The Human Capital Development

Whether through nanotechnologies (N), biotechnologies (B), information technologies (I) and cognitive sciences (C), the 4th industrial revolution is shaking up the technological landscape. From now on, these different technological fields of the infinitely small, the manufacture of the living, the thinking machines and the study of the human brain, the NBIC, formerly separated and mutually reinforcing. They introduce disruptive elements into economic models, which go into the evaluator in the field of employment. It is our way of working and learning that is affected.

It is estimated that 65% of children currently enrolled in primary school will be admitted to professions that do not yet exist. This, while by 2020, more key skill levels that will be demanded in the labor market are not yet taken as crucial right now. All these elements justify the urgent implementation of targeted actions designed to reduce the announced gaps and capitalize on the possibilities brought by these upheavals.

Organizational management makes room for teams and networking. If there are still objectives to be defined, development plans to create, individuals to remunerate in their function, recruitments to achieve key jobs, reports to work based on networks, teams, who set together and share the objectives. Leaders are now more specialists than managers; organizations develop their workforce for roles and jobs, ensuring that individuals are transferable from one team to another, from one project to another.

Faced with this new situation, companies must stop behaving like passive consumers, develop a new, more daring mindset by placing talent development and human capital management at the heart of their growth strategy. The potential of technology integrated with human resources goes beyond continuing education, if only in terms of recruitment; from a strong mobile workforce trend, it becomes a constant process that needs to be optimized with intelligent, easy-to-access, demand-driven solutions.

For all stakeholders (governments, organizations, economic and social partners) the 4th industrial revolution can be an opportunity to realize the human potential, redefining the contours of education and work beyond current cultural educational standards which are too limiting. Education and training systems should not lead people to choose a job for life, but rather, provide them with a set of skills throughout their lives that allows them to navigate the world of work .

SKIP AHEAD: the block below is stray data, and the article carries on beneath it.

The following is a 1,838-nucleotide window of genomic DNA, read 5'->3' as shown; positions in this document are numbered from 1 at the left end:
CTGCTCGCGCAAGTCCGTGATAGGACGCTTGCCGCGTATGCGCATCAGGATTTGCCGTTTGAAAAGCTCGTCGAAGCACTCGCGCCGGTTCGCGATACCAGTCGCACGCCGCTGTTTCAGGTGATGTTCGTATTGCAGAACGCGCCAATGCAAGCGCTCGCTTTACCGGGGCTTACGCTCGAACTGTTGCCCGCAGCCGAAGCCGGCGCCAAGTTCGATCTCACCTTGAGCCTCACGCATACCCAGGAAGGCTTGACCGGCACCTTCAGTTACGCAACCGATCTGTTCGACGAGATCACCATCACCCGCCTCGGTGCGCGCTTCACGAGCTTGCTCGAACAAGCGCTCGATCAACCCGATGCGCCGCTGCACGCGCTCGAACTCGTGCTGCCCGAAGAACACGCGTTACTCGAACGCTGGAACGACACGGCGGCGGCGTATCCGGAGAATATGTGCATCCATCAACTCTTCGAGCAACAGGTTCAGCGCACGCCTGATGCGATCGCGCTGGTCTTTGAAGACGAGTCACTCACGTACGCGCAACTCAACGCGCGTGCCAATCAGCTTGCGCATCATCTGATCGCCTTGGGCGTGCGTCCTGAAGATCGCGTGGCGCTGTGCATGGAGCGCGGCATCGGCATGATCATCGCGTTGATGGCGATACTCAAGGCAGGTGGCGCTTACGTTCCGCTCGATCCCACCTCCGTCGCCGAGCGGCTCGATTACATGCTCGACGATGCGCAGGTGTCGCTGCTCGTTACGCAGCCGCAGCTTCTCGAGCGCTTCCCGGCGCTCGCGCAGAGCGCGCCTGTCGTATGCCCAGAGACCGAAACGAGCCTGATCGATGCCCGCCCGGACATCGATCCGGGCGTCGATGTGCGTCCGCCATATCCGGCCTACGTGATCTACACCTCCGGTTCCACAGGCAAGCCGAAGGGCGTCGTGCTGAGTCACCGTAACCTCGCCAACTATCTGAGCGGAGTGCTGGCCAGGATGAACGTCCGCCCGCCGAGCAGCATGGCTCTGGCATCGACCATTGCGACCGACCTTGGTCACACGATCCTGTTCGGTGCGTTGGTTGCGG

Beyond fundamental knowledge such as reading and math, it will be necessary to integrate scientific and technological, economic and socio-cultural knowledge. People are also asked to be able to grasp complex problems, which involves working around different skills such as critical thinking, creativity, communication and collaboration. Finally, individuals develop a certain form of self-awareness, through their curiosity, initiative, tenacity, adaptability, leadership and understanding of their socio-cultural environment.

There is no single or fixed way to achieve this, although some tools and strategies are more effective and more accessible in their implementation. Digital technology is one of them, even though most current educational systems rely on models that have existed for a century and are unsuited to the demands of modern life.

Technology must unlock the possibilities of creating personalized and open content, tools for exchange and collaboration, as well as stimulating and even entertaining interactions. Such an offer is already present on fundamental knowledge, but it is still sorely lacking in terms of skills and knowledge.

Ludovic CHEVIRON President



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